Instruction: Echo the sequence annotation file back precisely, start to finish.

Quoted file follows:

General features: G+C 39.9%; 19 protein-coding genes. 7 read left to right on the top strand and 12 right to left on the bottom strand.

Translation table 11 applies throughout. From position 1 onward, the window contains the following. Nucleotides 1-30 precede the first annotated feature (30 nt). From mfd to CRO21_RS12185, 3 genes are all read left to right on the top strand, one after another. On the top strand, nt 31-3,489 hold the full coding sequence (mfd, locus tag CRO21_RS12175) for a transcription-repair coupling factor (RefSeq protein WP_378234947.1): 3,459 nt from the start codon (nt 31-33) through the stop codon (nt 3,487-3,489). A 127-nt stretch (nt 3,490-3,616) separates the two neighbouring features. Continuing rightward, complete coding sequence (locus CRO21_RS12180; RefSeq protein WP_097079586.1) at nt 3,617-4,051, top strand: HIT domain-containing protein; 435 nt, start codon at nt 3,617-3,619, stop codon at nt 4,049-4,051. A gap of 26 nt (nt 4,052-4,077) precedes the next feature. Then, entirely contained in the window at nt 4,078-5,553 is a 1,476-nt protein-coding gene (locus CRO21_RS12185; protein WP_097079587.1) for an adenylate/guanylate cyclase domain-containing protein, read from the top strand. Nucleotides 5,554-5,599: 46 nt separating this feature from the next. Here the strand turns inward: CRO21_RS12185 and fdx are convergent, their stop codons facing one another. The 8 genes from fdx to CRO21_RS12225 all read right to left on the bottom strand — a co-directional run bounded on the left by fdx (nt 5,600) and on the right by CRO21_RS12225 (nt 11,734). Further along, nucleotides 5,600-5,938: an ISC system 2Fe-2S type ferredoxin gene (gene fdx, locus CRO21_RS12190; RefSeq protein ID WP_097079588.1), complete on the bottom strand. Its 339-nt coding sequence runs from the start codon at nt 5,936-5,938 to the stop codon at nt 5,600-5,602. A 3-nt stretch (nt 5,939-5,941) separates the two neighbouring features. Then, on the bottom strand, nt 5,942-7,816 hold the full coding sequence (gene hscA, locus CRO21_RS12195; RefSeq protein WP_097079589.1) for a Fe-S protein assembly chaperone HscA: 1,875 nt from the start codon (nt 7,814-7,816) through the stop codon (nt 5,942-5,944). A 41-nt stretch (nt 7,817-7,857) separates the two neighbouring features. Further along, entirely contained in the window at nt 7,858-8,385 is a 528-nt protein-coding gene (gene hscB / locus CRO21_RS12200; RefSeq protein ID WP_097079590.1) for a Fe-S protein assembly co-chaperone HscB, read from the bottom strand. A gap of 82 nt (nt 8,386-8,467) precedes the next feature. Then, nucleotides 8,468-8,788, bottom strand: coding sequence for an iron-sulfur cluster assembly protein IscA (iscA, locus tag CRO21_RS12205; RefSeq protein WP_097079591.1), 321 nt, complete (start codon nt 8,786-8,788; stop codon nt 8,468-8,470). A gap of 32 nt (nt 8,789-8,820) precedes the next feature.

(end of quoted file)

General features: G+C 39.9%; 19 protein-coding genes. 7 read left to right on the top strand and 12 right to left on the bottom strand.

Translation table 11 applies throughout. From position 1 onward, the window contains the following. Nucleotides 1-30 precede the first annotated feature (30 nt). From mfd to CRO21_RS12185, 3 genes are all read left to right on the top strand, one after another. On the top strand, nt 31-3,489 hold the full coding sequence (mfd, locus tag CRO21_RS12175) for a transcription-repair coupling factor (RefSeq protein WP_378234947.1): 3,459 nt from the start codon (nt 31-33) through the stop codon (nt 3,487-3,489). A 127-nt stretch (nt 3,490-3,616) separates the two neighbouring features. Continuing rightward, complete coding sequence (locus CRO21_RS12180; RefSeq protein WP_097079586.1) at nt 3,617-4,051, top strand: HIT domain-containing protein; 435 nt, start codon at nt 3,617-3,619, stop codon at nt 4,049-4,051. A gap of 26 nt (nt 4,052-4,077) precedes the next feature. Then, entirely contained in the window at nt 4,078-5,553 is a 1,476-nt protein-coding gene (locus CRO21_RS12185; protein WP_097079587.1) for an adenylate/guanylate cyclase domain-containing protein, read from the top strand. Nucleotides 5,554-5,599: 46 nt separating this feature from the next. Here the strand turns inward: CRO21_RS12185 and fdx are convergent, their stop codons facing one another. The 8 genes from fdx to CRO21_RS12225 all read right to left on the bottom strand — a co-directional run bounded on the left by fdx (nt 5,600) and on the right by CRO21_RS12225 (nt 11,734). Further along, nucleotides 5,600-5,938: an ISC system 2Fe-2S type ferredoxin gene (gene fdx, locus CRO21_RS12190; RefSeq protein ID WP_097079588.1), complete on the bottom strand. Its 339-nt coding sequence runs from the start codon at nt 5,936-5,938 to the stop codon at nt 5,600-5,602. A 3-nt stretch (nt 5,939-5,941) separates the two neighbouring features. Then, on the bottom strand, nt 5,942-7,816 hold the full coding sequence (gene hscA, locus CRO21_RS12195; RefSeq protein WP_097079589.1) for a Fe-S protein assembly chaperone HscA: 1,875 nt from the start codon (nt 7,814-7,816) through the stop codon (nt 5,942-5,944). A 41-nt stretch (nt 7,817-7,857) separates the two neighbouring features. Further along, entirely contained in the window at nt 7,858-8,385 is a 528-nt protein-coding gene (gene hscB / locus CRO21_RS12200; RefSeq protein ID WP_097079590.1) for a Fe-S protein assembly co-chaperone HscB, read from the bottom strand. A gap of 82 nt (nt 8,386-8,467) precedes the next feature. Then, nucleotides 8,468-8,788, bottom strand: coding sequence for an iron-sulfur cluster assembly protein IscA (iscA, locus tag CRO21_RS12205; RefSeq protein WP_097079591.1), 321 nt, complete (start codon nt 8,786-8,788; stop codon nt 8,468-8,470). A gap of 32 nt (nt 8,789-8,820) precedes the next feature.